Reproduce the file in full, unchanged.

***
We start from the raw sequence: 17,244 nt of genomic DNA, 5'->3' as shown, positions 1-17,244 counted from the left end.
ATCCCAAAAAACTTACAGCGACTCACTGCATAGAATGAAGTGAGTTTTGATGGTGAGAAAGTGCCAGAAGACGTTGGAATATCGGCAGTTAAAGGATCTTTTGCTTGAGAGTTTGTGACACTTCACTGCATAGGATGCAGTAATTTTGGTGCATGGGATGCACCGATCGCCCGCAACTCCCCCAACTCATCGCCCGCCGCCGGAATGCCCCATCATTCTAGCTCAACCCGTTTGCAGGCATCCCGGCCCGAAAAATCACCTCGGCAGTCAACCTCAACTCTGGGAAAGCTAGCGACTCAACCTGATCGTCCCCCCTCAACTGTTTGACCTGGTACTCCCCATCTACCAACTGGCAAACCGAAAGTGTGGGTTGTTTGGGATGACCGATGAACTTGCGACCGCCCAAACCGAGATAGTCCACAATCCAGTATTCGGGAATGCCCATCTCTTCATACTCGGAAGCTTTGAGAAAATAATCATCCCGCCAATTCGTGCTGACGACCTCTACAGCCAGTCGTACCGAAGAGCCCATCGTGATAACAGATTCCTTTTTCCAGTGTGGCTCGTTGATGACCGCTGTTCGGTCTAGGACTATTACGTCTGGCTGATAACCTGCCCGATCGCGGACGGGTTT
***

We start from the raw sequence: 17,244 nt of genomic DNA, 5'->3' as shown, positions 1-17,244 counted from the left end.
ATCCCAAAAAACTTACAGCGACTCACTGCATAGAATGAAGTGAGTTTTGATGGTGAGAAAGTGCCAGAAGACGTTGGAATATCGGCAGTTAAAGGATCTTTTGCTTGAGAGTTTGTGACACTTCACTGCATAGGATGCAGTAATTTTGGTGCATGGGATGCACCGATCGCCCGCAACTCCCCCAACTCATCGCCCGCCGCCGGAATGCCCCATCATTCTAGCTCAACCCGTTTGCAGGCATCCCGGCCCGAAAAATCACCTCGGCAGTCAACCTCAACTCTGGGAAAGCTAGCGACTCAACCTGATCGTCCCCCCTCAACTGTTTGACCTGGTACTCCCCATCTACCAACTGGCAAACCGAAAGTGTGGGTTGTTTGGGATGACCGATGAACTTGCGACCGCCCAAACCGAGATAGTCCACAATCCAGTATTCGGGAATGCCCATCTCTTCATACTCGGAAGCTTTGAGAAAATAATCATCCCGCCAATTCGTGCTGACGACCTCTACAGCCAGTCGTACCGAAGAGCCCATCGTGATAACAGATTCCTTTTTCCAGTGTGGCTCGTTGATGACCGCTGTTCGGTCTAGGACTATTACGTCTGGCTGATAACCTGCCCGATCGCGGACGGGTTT